This week I came across an essay written by Richard Rohr. He began with:
The word change normally refers to new beginnings. But the mystery of transformation more often happens not when something new begins, but when something old falls apart. The pain of something old falling apart—chaos—invites the soul to listen at a deeper level, and sometimes forces the soul to go to a new place. Most of us would never go to new places in any other way. The mystics use many words to describe this chaos: fire, dark night, death, emptiness, abandonment, trial, the Evil One. Whatever it is, it does not feel good and it does not feel like God. We will normally do anything to keep the old thing from falling apart, yet this is when we need patience and guidance, and the freedom to let go instead of tightening our controls and certitudes.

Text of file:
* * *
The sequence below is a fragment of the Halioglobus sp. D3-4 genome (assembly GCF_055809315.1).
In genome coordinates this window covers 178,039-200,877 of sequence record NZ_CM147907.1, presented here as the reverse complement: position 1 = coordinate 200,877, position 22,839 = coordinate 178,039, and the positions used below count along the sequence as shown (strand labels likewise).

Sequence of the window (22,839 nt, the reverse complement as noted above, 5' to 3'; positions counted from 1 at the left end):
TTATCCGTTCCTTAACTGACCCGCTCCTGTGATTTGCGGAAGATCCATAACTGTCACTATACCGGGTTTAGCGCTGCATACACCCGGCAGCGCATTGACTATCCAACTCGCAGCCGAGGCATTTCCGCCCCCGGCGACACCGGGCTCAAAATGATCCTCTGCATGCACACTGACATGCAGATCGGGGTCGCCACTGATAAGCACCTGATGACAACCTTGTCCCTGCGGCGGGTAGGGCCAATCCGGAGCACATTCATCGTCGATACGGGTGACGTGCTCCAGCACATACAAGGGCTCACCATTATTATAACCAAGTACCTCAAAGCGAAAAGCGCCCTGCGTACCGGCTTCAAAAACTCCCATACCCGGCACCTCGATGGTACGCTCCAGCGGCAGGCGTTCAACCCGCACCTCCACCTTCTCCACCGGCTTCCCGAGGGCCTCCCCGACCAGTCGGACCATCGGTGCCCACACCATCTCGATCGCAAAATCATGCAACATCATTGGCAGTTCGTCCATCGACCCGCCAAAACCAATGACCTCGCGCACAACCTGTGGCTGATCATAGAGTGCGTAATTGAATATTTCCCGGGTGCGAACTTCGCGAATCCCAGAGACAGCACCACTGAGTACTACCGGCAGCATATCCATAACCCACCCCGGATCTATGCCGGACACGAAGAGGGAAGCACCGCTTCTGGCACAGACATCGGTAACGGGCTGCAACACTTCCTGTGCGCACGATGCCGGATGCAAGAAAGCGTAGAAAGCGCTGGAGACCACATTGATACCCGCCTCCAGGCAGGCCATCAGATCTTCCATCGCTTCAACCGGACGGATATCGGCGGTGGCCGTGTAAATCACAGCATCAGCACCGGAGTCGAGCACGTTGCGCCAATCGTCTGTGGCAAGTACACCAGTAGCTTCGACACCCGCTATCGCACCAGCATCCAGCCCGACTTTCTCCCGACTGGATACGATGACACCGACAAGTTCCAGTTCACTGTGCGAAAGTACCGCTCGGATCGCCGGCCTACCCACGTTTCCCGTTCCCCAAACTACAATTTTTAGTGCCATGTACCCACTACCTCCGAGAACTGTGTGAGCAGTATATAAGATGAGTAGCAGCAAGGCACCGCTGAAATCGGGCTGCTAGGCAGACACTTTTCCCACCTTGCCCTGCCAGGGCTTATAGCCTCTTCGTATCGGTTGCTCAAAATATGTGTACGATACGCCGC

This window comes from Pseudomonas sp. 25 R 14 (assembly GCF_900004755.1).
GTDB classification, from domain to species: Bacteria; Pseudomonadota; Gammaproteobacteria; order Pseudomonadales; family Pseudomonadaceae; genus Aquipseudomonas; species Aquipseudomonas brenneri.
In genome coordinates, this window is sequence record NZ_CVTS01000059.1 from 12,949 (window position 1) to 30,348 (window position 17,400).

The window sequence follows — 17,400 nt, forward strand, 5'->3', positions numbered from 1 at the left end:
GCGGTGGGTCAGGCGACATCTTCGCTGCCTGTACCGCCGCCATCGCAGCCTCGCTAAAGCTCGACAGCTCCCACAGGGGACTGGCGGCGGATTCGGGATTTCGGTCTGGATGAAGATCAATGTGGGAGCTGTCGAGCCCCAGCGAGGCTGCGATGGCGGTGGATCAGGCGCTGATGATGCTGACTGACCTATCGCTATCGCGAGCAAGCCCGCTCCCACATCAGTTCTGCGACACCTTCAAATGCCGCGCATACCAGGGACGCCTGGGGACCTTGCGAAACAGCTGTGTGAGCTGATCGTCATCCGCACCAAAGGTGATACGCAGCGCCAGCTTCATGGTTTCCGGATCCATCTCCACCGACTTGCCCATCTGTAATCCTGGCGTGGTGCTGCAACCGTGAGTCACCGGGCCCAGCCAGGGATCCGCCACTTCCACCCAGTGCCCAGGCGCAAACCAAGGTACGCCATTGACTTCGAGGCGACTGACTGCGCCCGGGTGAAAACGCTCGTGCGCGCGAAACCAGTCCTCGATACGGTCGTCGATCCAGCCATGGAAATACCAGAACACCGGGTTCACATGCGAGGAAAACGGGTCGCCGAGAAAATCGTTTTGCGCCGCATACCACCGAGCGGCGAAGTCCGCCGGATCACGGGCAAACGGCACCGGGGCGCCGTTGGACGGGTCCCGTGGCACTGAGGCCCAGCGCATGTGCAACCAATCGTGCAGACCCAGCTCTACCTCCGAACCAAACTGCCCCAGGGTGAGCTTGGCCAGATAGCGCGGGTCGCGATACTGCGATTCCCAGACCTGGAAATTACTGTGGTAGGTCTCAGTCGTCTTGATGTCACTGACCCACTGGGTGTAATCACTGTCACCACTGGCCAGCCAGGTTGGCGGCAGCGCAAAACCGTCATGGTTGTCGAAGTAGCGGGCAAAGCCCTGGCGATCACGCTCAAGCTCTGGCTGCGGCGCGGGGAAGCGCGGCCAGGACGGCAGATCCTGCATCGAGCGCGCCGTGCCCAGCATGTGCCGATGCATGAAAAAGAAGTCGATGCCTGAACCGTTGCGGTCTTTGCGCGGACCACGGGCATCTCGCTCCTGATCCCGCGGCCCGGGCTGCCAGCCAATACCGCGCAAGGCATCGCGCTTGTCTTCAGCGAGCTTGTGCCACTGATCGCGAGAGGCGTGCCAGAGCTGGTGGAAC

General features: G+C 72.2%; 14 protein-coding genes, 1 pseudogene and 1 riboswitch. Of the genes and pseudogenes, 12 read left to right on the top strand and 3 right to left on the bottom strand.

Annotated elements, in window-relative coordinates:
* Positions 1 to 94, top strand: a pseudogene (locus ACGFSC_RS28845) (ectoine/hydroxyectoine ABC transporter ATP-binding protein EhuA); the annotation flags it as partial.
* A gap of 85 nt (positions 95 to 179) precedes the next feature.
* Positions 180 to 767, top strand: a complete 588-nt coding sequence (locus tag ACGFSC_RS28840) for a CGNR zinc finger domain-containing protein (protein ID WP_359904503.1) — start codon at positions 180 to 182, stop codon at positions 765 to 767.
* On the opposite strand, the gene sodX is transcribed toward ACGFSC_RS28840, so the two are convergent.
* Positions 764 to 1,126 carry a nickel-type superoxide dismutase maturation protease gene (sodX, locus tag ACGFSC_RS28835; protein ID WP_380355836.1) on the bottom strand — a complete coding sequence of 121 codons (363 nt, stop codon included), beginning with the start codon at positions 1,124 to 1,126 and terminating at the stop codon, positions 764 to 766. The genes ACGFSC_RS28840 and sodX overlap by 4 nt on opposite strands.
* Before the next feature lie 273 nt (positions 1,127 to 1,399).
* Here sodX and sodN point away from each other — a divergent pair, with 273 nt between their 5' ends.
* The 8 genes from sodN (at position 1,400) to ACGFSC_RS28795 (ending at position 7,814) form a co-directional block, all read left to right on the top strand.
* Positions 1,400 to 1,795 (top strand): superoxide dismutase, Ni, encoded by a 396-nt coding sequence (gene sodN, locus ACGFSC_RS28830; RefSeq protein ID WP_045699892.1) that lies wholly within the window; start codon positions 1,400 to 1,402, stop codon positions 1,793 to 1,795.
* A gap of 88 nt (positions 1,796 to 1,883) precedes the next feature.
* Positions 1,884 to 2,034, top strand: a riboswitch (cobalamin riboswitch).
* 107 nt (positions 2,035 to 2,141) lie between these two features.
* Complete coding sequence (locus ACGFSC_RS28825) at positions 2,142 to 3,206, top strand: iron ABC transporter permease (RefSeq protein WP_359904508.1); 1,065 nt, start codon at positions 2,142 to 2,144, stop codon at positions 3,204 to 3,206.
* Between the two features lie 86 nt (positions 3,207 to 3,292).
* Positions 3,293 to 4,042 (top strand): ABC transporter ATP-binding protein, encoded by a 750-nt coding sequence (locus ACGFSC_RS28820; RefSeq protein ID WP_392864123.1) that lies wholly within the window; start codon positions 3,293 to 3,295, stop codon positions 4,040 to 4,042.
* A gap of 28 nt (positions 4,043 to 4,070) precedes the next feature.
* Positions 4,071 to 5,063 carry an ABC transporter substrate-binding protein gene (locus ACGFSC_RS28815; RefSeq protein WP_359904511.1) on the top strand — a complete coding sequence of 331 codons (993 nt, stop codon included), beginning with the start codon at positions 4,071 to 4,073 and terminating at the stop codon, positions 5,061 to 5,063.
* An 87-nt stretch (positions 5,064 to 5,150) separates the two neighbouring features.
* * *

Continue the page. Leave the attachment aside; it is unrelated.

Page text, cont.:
In times of great uncertainty (which by the way right now qualifies) our gut reaction is to tighten up, to brace, to focus on should and oughts. This posture and reaction invites in shame, guilt, pressure, unhealthy behaviors – especially when the change is overwhelming and earth-shaking. What would it look like to intentionally choose softness? What would it look like to choose exploration instead of defensiveness, curiosity instead of clutching, openness instead of battening down, walking instead of running? Instead of saying, “NO, NO, NO” what if you offered your deepest yes. It is the yes that will carry us through to the other side and serve as the cornerstone of the new.
So what can you say yes to even now? Maybe now would be a good time to write down all of the yeses of your heart and see where they take you.
Associate Minister of Faith Formation
Photo source: Jon Tyson (@jontyson) Unsplash Photo Community
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